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SG mirrors DC, the corrupt way

There’s a lot of talk these days about a lack of personal responsibility among politicians, “talk” being the key word.

Like most things in politics, accountability doesn’t mean much besides rhetoric. Personal responsibility has become a platform plank used by the elected to retain employment.

It shouldn’t come as a surprise, therefore, to find that USF’s Student Government views responsibility as an albatross to be avoided at all costs. Ideally, SG mirrors the governmental experiences through elections, branches of government, checks and balances, statutory rules and a constitution.

SG also recreates the governmental experience through mutual backscratching, a total evasion of responsibility and a lack of comeuppance to boot. This does not apply to everyone involved in SG, of course. Unfortunately for those good apples, there are very notable examples of SG politicians behaving badly.

Take for example the shameful concert debacle. After four votes and a vehement endorsement by student body President Maxon Victor, the approximately $24,500 concert (funded out of students’ A &S fees) finally happened, and included an appearance by Classified, the band Victor is in. Victor’s response to allegations that he acted unethically is, “It was in no fashion or form or request on my part to be a part of the show.”

Victor’s excuse was enough to satisfy senator Randy Holm, who was put in charge of the investigation into Victor’s misconduct. Holm asserted, “…basically (the Greek Week Committee) came to him,” as justification for concluding that Victor had not acted unethically.

The fact that the Greek Week Committee asked his band to appear is irrelevant in the arena of public opinion. The level of perceived impropriety involved in the concert appearance is scandalous. Though Classified did not receive compensation for its performance, Victor has endangered the reputation of the seat he holds through a wanton act of unenlightened self-interest. Victor has left USF and its student government with a tarnished dynasty. It is this wound to the integrity of the office which Victor’s successor and SG as a whole must work to heal.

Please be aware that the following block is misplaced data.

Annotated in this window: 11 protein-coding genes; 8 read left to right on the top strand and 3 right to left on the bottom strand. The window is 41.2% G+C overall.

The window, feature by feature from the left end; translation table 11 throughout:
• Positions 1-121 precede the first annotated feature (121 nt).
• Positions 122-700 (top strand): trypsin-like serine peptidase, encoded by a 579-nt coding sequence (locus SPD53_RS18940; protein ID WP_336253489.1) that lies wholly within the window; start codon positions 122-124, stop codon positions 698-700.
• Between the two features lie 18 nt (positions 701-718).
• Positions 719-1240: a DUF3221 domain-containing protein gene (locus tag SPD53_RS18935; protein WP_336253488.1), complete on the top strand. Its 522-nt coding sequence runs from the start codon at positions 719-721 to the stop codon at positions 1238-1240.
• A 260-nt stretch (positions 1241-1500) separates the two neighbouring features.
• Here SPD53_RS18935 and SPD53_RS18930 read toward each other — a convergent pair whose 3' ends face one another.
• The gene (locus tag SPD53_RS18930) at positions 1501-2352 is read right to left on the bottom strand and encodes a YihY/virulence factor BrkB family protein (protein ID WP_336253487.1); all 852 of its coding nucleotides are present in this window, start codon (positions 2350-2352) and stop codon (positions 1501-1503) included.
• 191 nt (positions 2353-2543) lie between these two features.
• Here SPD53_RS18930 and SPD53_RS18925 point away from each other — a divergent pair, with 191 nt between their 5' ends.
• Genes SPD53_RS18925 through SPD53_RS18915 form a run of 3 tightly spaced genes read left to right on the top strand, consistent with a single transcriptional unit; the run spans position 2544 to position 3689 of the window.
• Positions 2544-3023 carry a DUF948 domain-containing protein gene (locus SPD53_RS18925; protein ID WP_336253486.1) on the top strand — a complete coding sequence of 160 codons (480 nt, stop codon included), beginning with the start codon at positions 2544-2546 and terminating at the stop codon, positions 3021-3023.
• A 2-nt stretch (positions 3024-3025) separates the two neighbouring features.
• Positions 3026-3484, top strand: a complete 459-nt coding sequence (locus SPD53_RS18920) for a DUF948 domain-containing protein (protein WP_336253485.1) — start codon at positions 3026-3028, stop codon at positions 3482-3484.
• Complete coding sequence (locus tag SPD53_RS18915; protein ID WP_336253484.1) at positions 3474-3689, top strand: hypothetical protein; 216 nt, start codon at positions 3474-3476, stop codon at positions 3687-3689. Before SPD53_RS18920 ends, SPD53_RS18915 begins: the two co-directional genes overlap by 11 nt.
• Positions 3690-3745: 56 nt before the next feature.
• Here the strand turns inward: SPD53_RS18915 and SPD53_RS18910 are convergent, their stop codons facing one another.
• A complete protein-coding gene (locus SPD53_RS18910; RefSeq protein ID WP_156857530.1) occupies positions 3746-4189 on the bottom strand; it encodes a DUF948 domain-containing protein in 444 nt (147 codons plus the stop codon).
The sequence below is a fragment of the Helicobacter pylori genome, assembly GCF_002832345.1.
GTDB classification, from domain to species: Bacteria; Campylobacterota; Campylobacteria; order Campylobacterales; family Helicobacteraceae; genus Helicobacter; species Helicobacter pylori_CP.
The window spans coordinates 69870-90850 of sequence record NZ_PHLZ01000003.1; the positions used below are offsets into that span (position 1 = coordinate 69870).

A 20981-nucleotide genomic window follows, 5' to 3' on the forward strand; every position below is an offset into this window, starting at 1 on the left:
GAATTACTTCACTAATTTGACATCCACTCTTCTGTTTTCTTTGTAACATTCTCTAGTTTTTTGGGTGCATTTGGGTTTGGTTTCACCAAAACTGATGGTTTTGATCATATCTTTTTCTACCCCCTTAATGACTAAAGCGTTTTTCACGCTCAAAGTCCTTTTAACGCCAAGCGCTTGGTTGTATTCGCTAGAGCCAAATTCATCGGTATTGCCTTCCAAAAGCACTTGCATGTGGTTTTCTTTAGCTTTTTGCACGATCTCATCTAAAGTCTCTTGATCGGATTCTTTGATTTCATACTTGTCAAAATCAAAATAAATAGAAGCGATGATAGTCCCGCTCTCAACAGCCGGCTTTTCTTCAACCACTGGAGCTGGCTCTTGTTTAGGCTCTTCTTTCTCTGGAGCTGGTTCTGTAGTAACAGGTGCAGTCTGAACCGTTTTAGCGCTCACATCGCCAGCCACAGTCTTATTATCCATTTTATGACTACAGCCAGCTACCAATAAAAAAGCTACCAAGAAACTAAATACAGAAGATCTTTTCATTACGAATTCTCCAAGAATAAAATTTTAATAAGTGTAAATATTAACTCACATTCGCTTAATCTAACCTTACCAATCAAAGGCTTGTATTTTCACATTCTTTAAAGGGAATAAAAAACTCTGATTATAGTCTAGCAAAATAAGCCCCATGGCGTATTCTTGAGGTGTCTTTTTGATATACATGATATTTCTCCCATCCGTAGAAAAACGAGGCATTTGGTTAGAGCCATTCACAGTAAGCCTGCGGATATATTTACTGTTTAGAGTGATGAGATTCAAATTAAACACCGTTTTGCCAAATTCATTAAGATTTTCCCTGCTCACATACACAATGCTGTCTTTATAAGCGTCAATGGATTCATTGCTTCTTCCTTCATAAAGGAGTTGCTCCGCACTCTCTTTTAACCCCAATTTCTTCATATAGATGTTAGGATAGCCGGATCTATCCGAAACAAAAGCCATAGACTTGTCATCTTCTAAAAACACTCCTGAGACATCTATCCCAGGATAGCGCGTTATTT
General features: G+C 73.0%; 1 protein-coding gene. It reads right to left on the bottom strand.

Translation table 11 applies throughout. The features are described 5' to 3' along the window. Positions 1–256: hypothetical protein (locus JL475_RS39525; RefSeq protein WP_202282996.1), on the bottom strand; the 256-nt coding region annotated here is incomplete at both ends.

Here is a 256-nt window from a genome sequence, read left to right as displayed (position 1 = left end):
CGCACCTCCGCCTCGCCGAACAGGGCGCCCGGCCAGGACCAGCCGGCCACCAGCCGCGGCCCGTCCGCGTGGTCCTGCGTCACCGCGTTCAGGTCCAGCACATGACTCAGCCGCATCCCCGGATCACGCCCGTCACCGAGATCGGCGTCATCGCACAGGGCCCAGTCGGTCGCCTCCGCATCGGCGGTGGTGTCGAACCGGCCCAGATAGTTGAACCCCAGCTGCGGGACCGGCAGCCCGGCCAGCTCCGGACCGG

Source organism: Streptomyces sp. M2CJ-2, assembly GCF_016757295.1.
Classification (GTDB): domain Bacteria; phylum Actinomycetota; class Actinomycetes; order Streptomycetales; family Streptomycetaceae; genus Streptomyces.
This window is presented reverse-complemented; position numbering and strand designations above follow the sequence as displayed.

Healing such a wound and re-establishing the trust so egregiously betrayed will not be an easy job. Frank Harrison’s status as president-elect is none too certain. The SG Supreme Court has declared Harrison’s election null and void; the Election Rules Commission has certified the results of the vote, effectively declaring Harrison student body president. Student Affairs has gotten involved and will help arbitrate the matter. Despite this, Harrison is quick to dismiss the issue. He calls the Court’s decision illegitimate and says the elections were no more controversial then they have been in the past. Harrison has asserted that controversy is inherent to a body like SG. His response is similar to Victor’s excuse – both entirely irrelevant.

The inherent tumultuousness of SG and the controversy in elections past are not the issues at hand. The contention lies in whether the ERC violated its own statutes and showed bias toward Harrison’s ticket. Regardless of the multiple attempts by Harrison to distract with irrelevancies, the issue is quite clear.

Given this approach to the elections problem, it is understandably difficult for students to believe Harrison when he expresses desire for more student involvement with SG.

By being dismissive of the serious discussion now taking place regarding his election, Harrison has already shown a disdain for publicity portraying him in a negative light. In doing so, he is marginalizing the safeguards enacted in order to keep elections fair. Although this response is not as frivolous as Victor’s, whose band tore up copies of the Oracle on stage in retaliation to the publicity Victor received regarding the concert affair, it is still not ideal.

These students were elected to represent the best traditions of USF. If Harrison genuinely intends to bring about student participation in SG, it will have to include mature, serious responses to news about his administration, which may not be complimentary.

Jordan Capobianco is a senior majoring in English literature.